The Gestures of Service

By Roberta Nedry President & Founder, Hospitality Excellence, Inc. | October 28, 2008

PLEASE light my candle! All the other table candles in the restaurant were lit, except ours. The time was twilight and we had a water view from our table. PERFECT timing for a lit candle. Our nice setting quickly became an incomplete experience. None of the waiters or waitresses noticed nor could we get their attention until several minutes later. Why use the space for a candle that only sits in darkness? We were disappointed that this little gesture was an oversight and a detail that did not seem important.

Big service opportunities come in little service gestures. Little efforts can score big with guests. Those hotels and resorts that do take the time to invest thought and effort in the smaller moments and gestures will score big in the overall guest experience.

In Park City, Utah, the Peaks Hotel provides several nice gestures that make guest stays so much more enjoyable. When the newspaper arrives each morning, a welcome sticker is attached on the front page with the statement, "It is our goal to make your stay a comfortable and enjoyable experience." A further statement notes that receiving the paper is a guest choice, offers two newspaper choices, and the opportunity not to receive it as well. Many hotels do offer the newspaper selection and perhaps a "provided with compliments of" sticker but the Peaks Hotel's additional statement of welcome and their interest in creating an enjoyable experience, even with the small touch point of a newspaper, showed extra effort.

A second thoughtful gesture is door-to-door delivery of hot chocolate and huge home-made cookies. An enthusiastic staff team takes this delicious cart around to each room in the late afternoon, knocking on each door, and offering the goodies. Many hotels offer tea, cookies, and other items like this in the late afternoon in lobbies or other central areas. This extra gesture of Peaks Hotel staff, personally going door-to-door, taking the treats to guests, who may have just returned from a long, day of skiing or snow activities, showed extra effort and a sincere gesture for guests who may have been too tired to walk to the lobby.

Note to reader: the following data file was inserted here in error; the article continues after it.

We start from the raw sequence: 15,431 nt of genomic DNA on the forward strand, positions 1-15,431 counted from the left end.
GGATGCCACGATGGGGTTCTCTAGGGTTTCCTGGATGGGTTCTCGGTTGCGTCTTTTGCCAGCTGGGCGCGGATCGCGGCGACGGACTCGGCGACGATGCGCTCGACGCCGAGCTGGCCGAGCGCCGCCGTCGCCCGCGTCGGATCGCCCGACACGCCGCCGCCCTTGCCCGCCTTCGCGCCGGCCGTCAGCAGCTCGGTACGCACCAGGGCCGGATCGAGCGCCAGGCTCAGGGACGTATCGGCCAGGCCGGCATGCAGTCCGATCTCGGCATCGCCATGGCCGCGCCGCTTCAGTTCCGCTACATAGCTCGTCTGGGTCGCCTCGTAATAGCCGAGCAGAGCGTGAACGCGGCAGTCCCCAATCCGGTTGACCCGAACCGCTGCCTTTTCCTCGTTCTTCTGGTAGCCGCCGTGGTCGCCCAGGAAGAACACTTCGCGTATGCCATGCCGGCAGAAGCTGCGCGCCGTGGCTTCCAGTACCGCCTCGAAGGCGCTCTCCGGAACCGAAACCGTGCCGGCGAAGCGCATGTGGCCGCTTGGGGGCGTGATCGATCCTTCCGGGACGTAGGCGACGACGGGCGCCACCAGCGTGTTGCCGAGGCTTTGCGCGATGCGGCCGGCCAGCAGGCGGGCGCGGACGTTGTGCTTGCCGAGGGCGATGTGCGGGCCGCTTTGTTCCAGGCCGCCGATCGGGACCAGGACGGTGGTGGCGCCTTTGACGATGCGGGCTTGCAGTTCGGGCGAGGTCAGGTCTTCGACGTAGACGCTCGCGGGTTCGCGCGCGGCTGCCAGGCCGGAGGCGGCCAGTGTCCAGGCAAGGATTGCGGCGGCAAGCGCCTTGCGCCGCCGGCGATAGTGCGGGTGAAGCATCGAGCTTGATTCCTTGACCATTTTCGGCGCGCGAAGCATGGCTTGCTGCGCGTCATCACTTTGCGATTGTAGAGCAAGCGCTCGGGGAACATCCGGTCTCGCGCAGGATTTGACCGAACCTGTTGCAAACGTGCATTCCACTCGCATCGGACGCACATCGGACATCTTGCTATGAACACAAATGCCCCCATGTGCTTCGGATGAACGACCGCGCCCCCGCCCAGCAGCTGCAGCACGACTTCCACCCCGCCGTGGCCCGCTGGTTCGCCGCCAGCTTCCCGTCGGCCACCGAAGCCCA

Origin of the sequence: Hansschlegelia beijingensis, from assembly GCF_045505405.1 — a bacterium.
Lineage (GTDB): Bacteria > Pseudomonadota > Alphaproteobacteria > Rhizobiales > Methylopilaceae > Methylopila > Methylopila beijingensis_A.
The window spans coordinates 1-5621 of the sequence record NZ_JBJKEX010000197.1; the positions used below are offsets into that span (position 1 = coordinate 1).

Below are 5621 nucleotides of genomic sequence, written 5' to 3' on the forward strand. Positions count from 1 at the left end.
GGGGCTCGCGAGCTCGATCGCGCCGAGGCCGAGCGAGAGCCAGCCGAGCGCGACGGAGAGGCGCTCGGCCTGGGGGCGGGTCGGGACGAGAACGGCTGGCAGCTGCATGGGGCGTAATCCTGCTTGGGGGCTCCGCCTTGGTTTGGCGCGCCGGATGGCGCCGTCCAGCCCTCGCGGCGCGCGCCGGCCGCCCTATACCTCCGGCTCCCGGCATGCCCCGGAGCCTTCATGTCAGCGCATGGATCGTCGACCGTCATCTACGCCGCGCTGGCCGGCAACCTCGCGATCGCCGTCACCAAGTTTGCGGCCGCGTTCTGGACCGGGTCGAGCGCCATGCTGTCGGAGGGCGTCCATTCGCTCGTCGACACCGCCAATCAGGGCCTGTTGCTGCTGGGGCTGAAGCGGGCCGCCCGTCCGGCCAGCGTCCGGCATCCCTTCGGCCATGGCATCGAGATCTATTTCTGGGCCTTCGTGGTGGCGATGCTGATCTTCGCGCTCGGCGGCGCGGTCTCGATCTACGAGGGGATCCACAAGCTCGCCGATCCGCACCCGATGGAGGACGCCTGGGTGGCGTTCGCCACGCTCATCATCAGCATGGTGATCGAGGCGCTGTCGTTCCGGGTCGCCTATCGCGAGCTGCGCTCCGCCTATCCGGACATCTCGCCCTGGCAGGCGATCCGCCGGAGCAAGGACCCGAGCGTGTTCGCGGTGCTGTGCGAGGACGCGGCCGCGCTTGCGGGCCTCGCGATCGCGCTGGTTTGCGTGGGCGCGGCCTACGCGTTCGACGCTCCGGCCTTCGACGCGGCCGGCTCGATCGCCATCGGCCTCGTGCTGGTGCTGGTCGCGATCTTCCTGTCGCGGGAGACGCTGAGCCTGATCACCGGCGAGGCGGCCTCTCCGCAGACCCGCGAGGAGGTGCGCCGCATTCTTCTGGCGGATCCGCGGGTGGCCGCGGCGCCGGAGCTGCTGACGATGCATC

At the elegant Stein Eriksen Lodge, in Upper Deer Valley, Utah, Todd Ronsenkrantz, Restaurant Manager, developed another wonderful way to make tiny moments into big memories. In the Troll Hallen Lounge, while guests enjoy appetizers and drinks, Mr. Rosenkrantz, visits each table to ask guests if they are enjoying themselves and if all is as they expected. He calls this the "table touch". He makes the rounds and "touches" each table which in essence is touching each guest experience with a personal and memorable welcome. He is warm and welcoming and makes guests feel like each short visit mattered. He is engaging, involved and enthusiastic, even though his role did not require that.

Todd Rosenkrantz is a leader by example, not just behind the scenes, but on the frontline and his staff reflected those same engaging and enthusiastic qualities. This was a little gesture by someone in management who recognized the value of the guest connection for his employees as well as his guests. Gestures like these don't take much time but they do take the cake!

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Coming up in March 2019...

Human Resources: An Era of Transition

Traditionally, the human resource department administers five key areas within a hotel operation - compliance, compensation and benefits, organizational dynamics, selection and retention, and training and development. However, HR professionals are also presently involved in culture-building activities, as well as implementing new employee on-boarding practices and engagement initiatives. As a result, HR professionals have been elevated to senior leadership status, creating value and profit within their organization. Still, they continue to face some intractable issues, including a shrinking talent pool and the need to recruit top-notch employees who are empowered to provide outstanding customer service. In order to attract top-tier talent, one option is to take advantage of recruitment opportunities offered through colleges and universities, especially if they have a hospitality major. This pool of prospective employees is likely to be better educated and more enthusiastic than walk-in hires. Also, once hired, there could be additional training and development opportunities that stem from an association with a college or university. Continuing education courses, business conferences, seminars and online instruction - all can be a valuable source of employee development opportunities. In addition to meeting recruitment demands in the present, HR professionals must also be forward-thinking, anticipating the skills that will be needed in the future to meet guest expectations. One such skill that is becoming increasingly valued is “resilience”, the ability to “go with the flow” and not become overwhelmed by the disruptive influences  of change and reinvention. In an era of transition—new technologies, expanding markets, consolidation of brands and businesses, and modifications in people's values and lifestyles - the capacity to remain flexible, nimble and resilient is a valuable skill to possess. The March Hotel Business Review will examine some of the strategies that HR professionals are employing to ensure that their hotel operations continue to thrive.